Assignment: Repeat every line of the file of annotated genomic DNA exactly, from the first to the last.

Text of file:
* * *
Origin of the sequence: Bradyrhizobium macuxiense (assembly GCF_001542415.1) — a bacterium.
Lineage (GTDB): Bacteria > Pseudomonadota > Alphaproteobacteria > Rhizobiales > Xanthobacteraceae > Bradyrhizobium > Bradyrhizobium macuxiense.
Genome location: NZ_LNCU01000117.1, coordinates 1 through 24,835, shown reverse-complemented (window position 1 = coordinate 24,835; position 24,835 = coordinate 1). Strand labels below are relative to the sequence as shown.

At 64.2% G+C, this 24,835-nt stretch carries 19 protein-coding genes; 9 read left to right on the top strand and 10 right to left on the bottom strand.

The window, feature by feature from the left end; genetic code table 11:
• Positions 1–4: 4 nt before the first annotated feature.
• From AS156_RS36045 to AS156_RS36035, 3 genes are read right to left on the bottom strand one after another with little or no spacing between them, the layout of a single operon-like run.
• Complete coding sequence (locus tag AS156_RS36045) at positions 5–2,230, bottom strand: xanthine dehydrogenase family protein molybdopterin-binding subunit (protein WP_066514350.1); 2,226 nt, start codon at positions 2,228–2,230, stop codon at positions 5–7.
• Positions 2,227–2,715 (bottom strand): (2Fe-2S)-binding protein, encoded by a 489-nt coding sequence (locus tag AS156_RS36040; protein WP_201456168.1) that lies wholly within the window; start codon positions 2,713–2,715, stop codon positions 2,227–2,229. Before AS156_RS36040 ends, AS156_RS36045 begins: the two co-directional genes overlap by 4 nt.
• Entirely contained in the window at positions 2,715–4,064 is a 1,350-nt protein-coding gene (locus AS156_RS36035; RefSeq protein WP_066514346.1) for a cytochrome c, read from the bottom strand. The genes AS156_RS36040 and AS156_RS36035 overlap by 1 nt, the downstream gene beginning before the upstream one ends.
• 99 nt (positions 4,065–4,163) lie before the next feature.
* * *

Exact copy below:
Origin of the sequence: Bradyrhizobium macuxiense (assembly GCF_001542415.1) — a bacterium.
Lineage (GTDB): Bacteria > Pseudomonadota > Alphaproteobacteria > Rhizobiales > Xanthobacteraceae > Bradyrhizobium > Bradyrhizobium macuxiense.
Genome location: NZ_LNCU01000117.1, coordinates 1 through 24,835, shown reverse-complemented (window position 1 = coordinate 24,835; position 24,835 = coordinate 1). Strand labels below are relative to the sequence as shown.

At 64.2% G+C, this 24,835-nt stretch carries 19 protein-coding genes; 9 read left to right on the top strand and 10 right to left on the bottom strand.

The window, feature by feature from the left end; genetic code table 11:
• Positions 1–4: 4 nt before the first annotated feature.
• From AS156_RS36045 to AS156_RS36035, 3 genes are read right to left on the bottom strand one after another with little or no spacing between them, the layout of a single operon-like run.
• Complete coding sequence (locus tag AS156_RS36045) at positions 5–2,230, bottom strand: xanthine dehydrogenase family protein molybdopterin-binding subunit (protein WP_066514350.1); 2,226 nt, start codon at positions 2,228–2,230, stop codon at positions 5–7.
• Positions 2,227–2,715 (bottom strand): (2Fe-2S)-binding protein, encoded by a 489-nt coding sequence (locus tag AS156_RS36040; protein WP_201456168.1) that lies wholly within the window; start codon positions 2,713–2,715, stop codon positions 2,227–2,229. Before AS156_RS36040 ends, AS156_RS36045 begins: the two co-directional genes overlap by 4 nt.
• Entirely contained in the window at positions 2,715–4,064 is a 1,350-nt protein-coding gene (locus AS156_RS36035; RefSeq protein WP_066514346.1) for a cytochrome c, read from the bottom strand. The genes AS156_RS36040 and AS156_RS36035 overlap by 1 nt, the downstream gene beginning before the upstream one ends.
• 99 nt (positions 4,065–4,163) lie before the next feature.